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The 'laziest generation'?

Discussion in 'Sports and News' started by Dick Whitman, Jul 19, 2011.

  1. Dick Whitman

    Dick Whitman Well-Known Member

    I have children. Not that your appeal to authority has any bearing on what the actual question is here, which is whether Mizzou was correct that it is more dangerous for children than 20 or 30 years ago because there are "more sickos."

    There is less crime than there was 20 or 30 years ago. Overall, the world is a less dangerous place for children. Provably. Demonstrably.
  2. Herbert Anchovy

    Herbert Anchovy Active Member

    Whitman, do you have a citation for that?
  3. waterytart

    waterytart Active Member

    I was in junior high in the '60s. When a friend became an altar boy, everyone's immediate reaction was to joke about looking out for the priests. I don't think anyone thought it would happen to someone we knew but, on some level, we knew that it did happen.

    Two things that haven't been mentioned about kids not playing unsupervised these days:

    If my kid wants to hang with "Emma," her mom is going to be checking that I will be keeping track of them. If I say, "No, I'm a fan of letting them explore the neighborhood and develop some autonomy," Emma ain't coming over.

    Because of the above, any unsupervised exploring done by my kid is going to be done solo, while all the other kids are involved in group activities with plenty of parents around. That's where the irrational fear kicks in. If there is a predator cruising the area, my kid's going to be the one easy target.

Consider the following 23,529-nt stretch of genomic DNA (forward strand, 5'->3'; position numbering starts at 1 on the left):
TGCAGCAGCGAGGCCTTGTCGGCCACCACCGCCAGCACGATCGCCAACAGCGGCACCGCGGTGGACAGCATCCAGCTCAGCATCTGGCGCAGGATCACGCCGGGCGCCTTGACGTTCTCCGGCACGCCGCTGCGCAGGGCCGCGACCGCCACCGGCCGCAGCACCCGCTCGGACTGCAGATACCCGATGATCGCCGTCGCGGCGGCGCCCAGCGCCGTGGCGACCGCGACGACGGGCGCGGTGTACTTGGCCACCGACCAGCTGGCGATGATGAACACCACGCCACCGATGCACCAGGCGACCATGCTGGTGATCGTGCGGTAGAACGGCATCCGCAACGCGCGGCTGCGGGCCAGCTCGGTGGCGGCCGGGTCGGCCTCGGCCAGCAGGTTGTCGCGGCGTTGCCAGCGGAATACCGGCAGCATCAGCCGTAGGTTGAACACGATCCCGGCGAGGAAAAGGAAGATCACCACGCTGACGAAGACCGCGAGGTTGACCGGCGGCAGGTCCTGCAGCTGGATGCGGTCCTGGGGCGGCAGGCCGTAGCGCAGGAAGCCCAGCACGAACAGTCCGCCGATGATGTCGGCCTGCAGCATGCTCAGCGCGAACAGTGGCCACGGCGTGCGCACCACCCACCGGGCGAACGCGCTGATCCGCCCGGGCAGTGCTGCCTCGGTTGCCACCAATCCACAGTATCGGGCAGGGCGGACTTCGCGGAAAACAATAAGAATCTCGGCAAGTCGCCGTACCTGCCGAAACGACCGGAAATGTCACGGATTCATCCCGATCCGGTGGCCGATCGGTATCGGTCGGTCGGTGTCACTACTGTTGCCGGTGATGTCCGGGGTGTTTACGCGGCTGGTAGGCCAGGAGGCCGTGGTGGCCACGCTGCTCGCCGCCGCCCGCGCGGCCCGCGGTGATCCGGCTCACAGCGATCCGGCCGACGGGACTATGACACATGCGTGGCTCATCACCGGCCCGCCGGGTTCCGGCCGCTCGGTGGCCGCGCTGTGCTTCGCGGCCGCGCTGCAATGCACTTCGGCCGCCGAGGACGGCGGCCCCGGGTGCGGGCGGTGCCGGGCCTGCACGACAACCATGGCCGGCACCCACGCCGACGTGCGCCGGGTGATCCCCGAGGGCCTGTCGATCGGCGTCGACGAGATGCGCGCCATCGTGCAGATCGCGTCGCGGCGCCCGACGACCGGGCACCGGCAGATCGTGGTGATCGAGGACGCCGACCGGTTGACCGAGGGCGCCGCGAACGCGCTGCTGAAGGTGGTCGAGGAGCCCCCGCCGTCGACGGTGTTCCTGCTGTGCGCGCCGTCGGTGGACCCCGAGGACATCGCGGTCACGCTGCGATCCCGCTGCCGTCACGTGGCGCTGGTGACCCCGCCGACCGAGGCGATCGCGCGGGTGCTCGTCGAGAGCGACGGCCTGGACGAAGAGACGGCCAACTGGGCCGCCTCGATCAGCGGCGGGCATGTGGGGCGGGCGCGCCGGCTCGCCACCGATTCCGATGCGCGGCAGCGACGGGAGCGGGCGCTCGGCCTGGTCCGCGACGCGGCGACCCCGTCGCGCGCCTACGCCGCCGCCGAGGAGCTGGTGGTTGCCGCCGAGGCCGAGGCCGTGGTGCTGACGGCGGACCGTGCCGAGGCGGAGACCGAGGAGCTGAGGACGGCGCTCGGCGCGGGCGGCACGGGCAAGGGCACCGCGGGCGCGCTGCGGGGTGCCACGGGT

4. LongTimeListener

    LongTimeListener Well-Known Member

    shockey, my guess is the concerns in your old neighborhood are more about drugs and gangs, which definitely have found their way to the pre-teen level, than about a perv snatching your kid off the street, the chance of which really hasn't changed over the years. so there are obviously times to be legitimately concerned and times where it's more hysteria. in my sort-of-suburban neighborhood, i would love to send my kids to the schoolyard on their bikes and they could make it there and back easily, but very few other parents feel the same way.

    to be honest my biggest concern is cars, because driving has gotten obscenely worse lately.
  5. Small Town Guy

    Small Town Guy Well-Known Member

    I agree parents prove to be very wise. But Shockey, aren't you saying your folks gave you a lot more freedom than you gave your kids? So were they a tad naive or wouldn't be able to cut it as folks in today's apparently frightening, danger-around-every-corner world?

    I was a latch-key kid from 8 on, alone every day after school and during the summer. It wasn't quite Brooklyn, no. And I know mom at least still regrets that she wasn't able to be home. But if I lived there or even in a bigger place, I wouldn't be afraid to let them run around on their own. Of the things that are going to harm your child, letting them play hoops at the park by themselves - sometimes even at night! - is way, way, way, way down the list.
  6. novelist_wannabe

    novelist_wannabe Well-Known Member

    It's only dick behavior if you don't warn them. So put a rule about it in the syllabus, in boldface. Then start deducting grades accordingly.
  7. Dick Whitman

    Dick Whitman Well-Known Member

  8. shockey

    shockey Active Member

    i agree. i got caught up into getting involved in the 'less safe/safer-predator' issue. if the stats tell us there are fewer victims of 'child-predators' today than yesterday, fine. i'd argue that regardless of the stats the awareness and fear of child-predators has gone way, way, WAY up. but any cause you want to explain it to -- predators, drugs, gangs -- the results are the same: for WHATEVER reason, children IN GENERAL are being 'over-protected' more than ever, resulting in them straying from home/exploring/experiencing/living LESS than ever, and that, partnered with make the 'advancements' which not straying far from home more appealing than ever, has resulted in at least THE SENSE that this may be the 'laziest generation.'